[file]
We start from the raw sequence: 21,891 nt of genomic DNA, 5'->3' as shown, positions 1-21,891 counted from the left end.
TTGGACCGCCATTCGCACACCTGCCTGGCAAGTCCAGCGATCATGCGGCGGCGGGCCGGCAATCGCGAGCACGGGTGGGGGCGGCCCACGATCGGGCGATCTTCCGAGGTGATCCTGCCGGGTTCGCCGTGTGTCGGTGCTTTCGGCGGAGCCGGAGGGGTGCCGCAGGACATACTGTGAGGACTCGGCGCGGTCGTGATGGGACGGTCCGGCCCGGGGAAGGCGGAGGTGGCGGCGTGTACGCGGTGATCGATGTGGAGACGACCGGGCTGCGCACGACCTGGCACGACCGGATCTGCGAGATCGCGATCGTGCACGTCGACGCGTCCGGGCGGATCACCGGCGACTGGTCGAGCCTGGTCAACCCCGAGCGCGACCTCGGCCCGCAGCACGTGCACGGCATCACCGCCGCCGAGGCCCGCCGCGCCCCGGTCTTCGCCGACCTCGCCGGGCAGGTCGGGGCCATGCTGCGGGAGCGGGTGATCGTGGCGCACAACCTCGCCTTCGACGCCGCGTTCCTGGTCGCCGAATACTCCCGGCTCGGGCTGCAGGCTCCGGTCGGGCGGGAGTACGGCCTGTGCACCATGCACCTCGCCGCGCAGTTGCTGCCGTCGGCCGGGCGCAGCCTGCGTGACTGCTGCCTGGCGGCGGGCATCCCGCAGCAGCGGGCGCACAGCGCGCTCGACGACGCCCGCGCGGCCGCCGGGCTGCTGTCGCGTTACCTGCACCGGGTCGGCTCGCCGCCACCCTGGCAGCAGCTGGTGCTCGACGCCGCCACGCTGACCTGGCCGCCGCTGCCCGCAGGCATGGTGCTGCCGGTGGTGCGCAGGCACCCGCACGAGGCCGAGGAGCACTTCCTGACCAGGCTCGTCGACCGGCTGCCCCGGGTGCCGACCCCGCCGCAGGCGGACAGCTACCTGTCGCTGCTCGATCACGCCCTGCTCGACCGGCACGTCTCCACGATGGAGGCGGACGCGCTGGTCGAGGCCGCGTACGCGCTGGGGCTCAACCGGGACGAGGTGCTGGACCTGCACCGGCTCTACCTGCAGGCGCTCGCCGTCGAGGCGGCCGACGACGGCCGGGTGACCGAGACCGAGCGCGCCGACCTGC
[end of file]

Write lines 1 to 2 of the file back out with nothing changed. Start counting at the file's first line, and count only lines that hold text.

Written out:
We start from the raw sequence: 21,891 nt of genomic DNA, 5'->3' as shown, positions 1-21,891 counted from the left end.
TTGGACCGCCATTCGCACACCTGCCTGGCAAGTCCAGCGATCATGCGGCGGCGGGCCGGCAATCGCGAGCACGGGTGGGGGCGGCCCACGATCGGGCGATCTTCCGAGGTGATCCTGCCGGGTTCGCCGTGTGTCGGTGCTTTCGGCGGAGCCGGAGGGGTGCCGCAGGACATACTGTGAGGACTCGGCGCGGTCGTGATGGGACGGTCCGGCCCGGGGAAGGCGGAGGTGGCGGCGTGTACGCGGTGATCGATGTGGAGACGACCGGGCTGCGCACGACCTGGCACGACCGGATCTGCGAGATCGCGATCGTGCACGTCGACGCGTCCGGGCGGATCACCGGCGACTGGTCGAGCCTGGTCAACCCCGAGCGCGACCTCGGCCCGCAGCACGTGCACGGCATCACCGCCGCCGAGGCCCGCCGCGCCCCGGTCTTCGCCGACCTCGCCGGGCAGGTCGGGGCCATGCTGCGGGAGCGGGTGATCGTGGCGCACAACCTCGCCTTCGACGCCGCGTTCCTGGTCGCCGAATACTCCCGGCTCGGGCTGCAGGCTCCGGTCGGGCGGGAGTACGGCCTGTGCACCATGCACCTCGCCGCGCAGTTGCTGCCGTCGGCCGGGCGCAGCCTGCGTGACTGCTGCCTGGCGGCGGGCATCCCGCAGCAGCGGGCGCACAGCGCGCTCGACGACGCCCGCGCGGCCGCCGGGCTGCTGTCGCGTTACCTGCACCGGGTCGGCTCGCCGCCACCCTGGCAGCAGCTGGTGCTCGACGCCGCCACGCTGACCTGGCCGCCGCTGCCCGCAGGCATGGTGCTGCCGGTGGTGCGCAGGCACCCGCACGAGGCCGAGGAGCACTTCCTGACCAGGCTCGTCGACCGGCTGCCCCGGGTGCCGACCCCGCCGCAGGCGGACAGCTACCTGTCGCTGCTCGATCACGCCCTGCTCGACCGGCACGTCTCCACGATGGAGGCGGACGCGCTGGTCGAGGCCGCGTACGCGCTGGGGCTCAACCGGGACGAGGTGCTGGACCTGCACCGGCTCTACCTGCAGGCGCTCGCCGTCGAGGCGGCCGACGACGGCCGGGTGACCGAGACCGAGCGCGCCGACCTGC